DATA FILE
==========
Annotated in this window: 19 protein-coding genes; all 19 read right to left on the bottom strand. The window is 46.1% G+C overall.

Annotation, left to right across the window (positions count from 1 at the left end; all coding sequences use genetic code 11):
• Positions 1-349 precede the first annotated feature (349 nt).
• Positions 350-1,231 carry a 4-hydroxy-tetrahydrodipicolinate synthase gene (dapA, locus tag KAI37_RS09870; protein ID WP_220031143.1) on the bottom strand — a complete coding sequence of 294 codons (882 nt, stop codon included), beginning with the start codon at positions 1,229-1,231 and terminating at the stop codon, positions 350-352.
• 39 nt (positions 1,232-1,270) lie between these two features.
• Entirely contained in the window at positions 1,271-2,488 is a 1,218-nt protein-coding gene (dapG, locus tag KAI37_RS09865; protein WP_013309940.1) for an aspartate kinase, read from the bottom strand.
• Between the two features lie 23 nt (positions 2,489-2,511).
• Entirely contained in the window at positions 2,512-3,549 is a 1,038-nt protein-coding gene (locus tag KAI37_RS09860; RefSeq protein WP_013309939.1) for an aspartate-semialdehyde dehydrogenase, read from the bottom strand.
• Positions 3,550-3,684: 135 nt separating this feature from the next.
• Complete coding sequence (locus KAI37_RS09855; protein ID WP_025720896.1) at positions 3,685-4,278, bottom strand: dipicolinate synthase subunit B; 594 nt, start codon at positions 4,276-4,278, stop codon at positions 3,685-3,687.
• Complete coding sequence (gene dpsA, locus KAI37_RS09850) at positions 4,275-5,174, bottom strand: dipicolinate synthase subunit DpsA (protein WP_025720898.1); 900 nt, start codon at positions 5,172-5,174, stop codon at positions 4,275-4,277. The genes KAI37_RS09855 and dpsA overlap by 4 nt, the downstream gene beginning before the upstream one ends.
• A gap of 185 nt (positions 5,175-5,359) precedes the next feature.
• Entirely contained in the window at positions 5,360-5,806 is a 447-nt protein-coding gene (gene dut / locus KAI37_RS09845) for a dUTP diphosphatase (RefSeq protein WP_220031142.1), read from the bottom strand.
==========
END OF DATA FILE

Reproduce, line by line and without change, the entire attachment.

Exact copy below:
Annotated in this window: 19 protein-coding genes; all 19 read right to left on the bottom strand. The window is 46.1% G+C overall.

Annotation, left to right across the window (positions count from 1 at the left end; all coding sequences use genetic code 11):
• Positions 1-349 precede the first annotated feature (349 nt).
• Positions 350-1,231 carry a 4-hydroxy-tetrahydrodipicolinate synthase gene (dapA, locus tag KAI37_RS09870; protein ID WP_220031143.1) on the bottom strand — a complete coding sequence of 294 codons (882 nt, stop codon included), beginning with the start codon at positions 1,229-1,231 and terminating at the stop codon, positions 350-352.
• 39 nt (positions 1,232-1,270) lie between these two features.
• Entirely contained in the window at positions 1,271-2,488 is a 1,218-nt protein-coding gene (dapG, locus tag KAI37_RS09865; protein WP_013309940.1) for an aspartate kinase, read from the bottom strand.
• Between the two features lie 23 nt (positions 2,489-2,511).
• Entirely contained in the window at positions 2,512-3,549 is a 1,038-nt protein-coding gene (locus tag KAI37_RS09860; RefSeq protein WP_013309939.1) for an aspartate-semialdehyde dehydrogenase, read from the bottom strand.
• Positions 3,550-3,684: 135 nt separating this feature from the next.
• Complete coding sequence (locus KAI37_RS09855; protein ID WP_025720896.1) at positions 3,685-4,278, bottom strand: dipicolinate synthase subunit B; 594 nt, start codon at positions 4,276-4,278, stop codon at positions 3,685-3,687.
• Complete coding sequence (gene dpsA, locus KAI37_RS09850) at positions 4,275-5,174, bottom strand: dipicolinate synthase subunit DpsA (protein WP_025720898.1); 900 nt, start codon at positions 5,172-5,174, stop codon at positions 4,275-4,277. The genes KAI37_RS09855 and dpsA overlap by 4 nt, the downstream gene beginning before the upstream one ends.
• A gap of 185 nt (positions 5,175-5,359) precedes the next feature.
• Entirely contained in the window at positions 5,360-5,806 is a 447-nt protein-coding gene (gene dut / locus KAI37_RS09845) for a dUTP diphosphatase (RefSeq protein WP_220031142.1), read from the bottom strand.